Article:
Released in December 1965, Thunderball delivered some of the silliest - and most unforgettable - moments of the James Bond franchise.

Thunderball was almost the first Bond movie. Its story came from Ian Fleming's desire to develop a Bond film after several years of literary success with the character. Along with writers Kevin McClory and Jack Whittingham, Fleming developed a screenplay that could bring the super-spy to the silver screen in 1959.

Not long after receiving a finished draft from Whittingham, Fleming took the screenplay and turned it into Thunderball, a new 007 novel with only his name on it. He was promptly sued, and the the eventual settlement gave story credit in the movie to Fleming, McClory and Whittingham. By that point, in 1963, James Bond was already a big hit with Dr. No and From Russia With Love.

McClory also gained movie rights to elements of the novel, which would become a thorn in Eon Productions' side until the rights were returned in time for 2015's Spectre.

Watch the Trailer for 'Thunderball'

Because of the complicated writing process, Thunderball feels explicitly designed for the movies, and it made for a bigger, funnier, sexier James Bond film than even the previous year's Goldfinger. Like Goldfinger it traffics in larger-than-life stories and characters, with an endless succession of kills and charmingly groan-worthy quips ("I think he got the point," Bond says after killing a man with a harpoon gun). Terence Young, who had directed the first two films in the series but skipped Goldfinger, returned with a more realistic directorial sensibility that would ground the off-the-wall story and excessive production.

With a $5.5 million budget, Thunderball promised to be a bigger Bond movie than ever before. As Sean Connery told Playboy, "With Thunderball we've reached the limit as far as size and gimmicks are concerned." This was the first Bond movie shot in widescreen, which emphasized the glamour of its Bahamian resorts and festivals and captured the beauty of Atlantic sea life. Its expensively mounted deep-sea fight scenes would prove divisive as well.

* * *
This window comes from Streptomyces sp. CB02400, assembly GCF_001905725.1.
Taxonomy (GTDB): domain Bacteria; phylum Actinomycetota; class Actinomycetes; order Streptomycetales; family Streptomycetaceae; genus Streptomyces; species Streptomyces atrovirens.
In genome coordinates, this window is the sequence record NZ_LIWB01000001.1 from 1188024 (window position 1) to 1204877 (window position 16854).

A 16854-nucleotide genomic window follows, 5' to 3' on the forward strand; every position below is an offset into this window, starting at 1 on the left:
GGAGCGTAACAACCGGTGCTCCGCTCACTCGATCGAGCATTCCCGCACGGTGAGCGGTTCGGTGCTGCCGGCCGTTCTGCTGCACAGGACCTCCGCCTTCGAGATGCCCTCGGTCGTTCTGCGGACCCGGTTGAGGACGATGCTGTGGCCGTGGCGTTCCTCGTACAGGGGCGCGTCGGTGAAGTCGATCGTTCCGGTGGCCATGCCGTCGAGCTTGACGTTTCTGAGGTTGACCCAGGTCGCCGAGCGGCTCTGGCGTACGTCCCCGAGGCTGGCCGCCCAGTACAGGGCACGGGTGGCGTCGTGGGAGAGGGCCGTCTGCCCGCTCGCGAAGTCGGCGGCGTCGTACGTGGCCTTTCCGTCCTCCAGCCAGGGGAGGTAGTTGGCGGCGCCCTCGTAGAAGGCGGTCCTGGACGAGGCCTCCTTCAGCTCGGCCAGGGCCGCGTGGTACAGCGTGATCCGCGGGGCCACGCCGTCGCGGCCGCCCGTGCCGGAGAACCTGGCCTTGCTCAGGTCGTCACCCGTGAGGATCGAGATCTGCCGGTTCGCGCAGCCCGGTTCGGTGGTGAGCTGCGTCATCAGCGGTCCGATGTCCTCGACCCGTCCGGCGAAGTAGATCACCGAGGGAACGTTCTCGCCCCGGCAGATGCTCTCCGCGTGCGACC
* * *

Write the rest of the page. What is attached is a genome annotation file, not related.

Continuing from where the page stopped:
The movie begins quickly, going from a funeral to Bond in a fistfight with a man dressed as his own widow in just three minutes. Even with a crackling, fast-paced fight scene that lets the two tear apart the room - from drapes to furniture to fireplace - the most exciting bit in the opening is 007's escape by jetpack, a fully functional Bell Rocket Belt that had wowed the world at the 1964 New York World's Fair.

Watch James Bond's Jetpack Escape From 'Thunderball'

The flight was stitched together from multiple takes of two Connery stuntmen, who could use the jetpack for only 21.5 seconds at a time. Outside of a distracting but necessary shot of Connery with rear projection, the effect is mostly seamless and cool enough that viewers won't notice its ineffectiveness: His pursuers catch up immediately. For Bond's getaway, the Aston Martin is equipped with power hoses, which blast into the camera to lead into the title sequence.

After the credits, viewers meet SPECTRE's Number 2, Emilio Largo, second-in-command only to Ernst Blofeld. The criminal organization's plot is soon revealed: arranging the theft of two atomic bombs from NATO and holding them for ransom.

Watch the SPECTRE Meeting From 'Thunderball'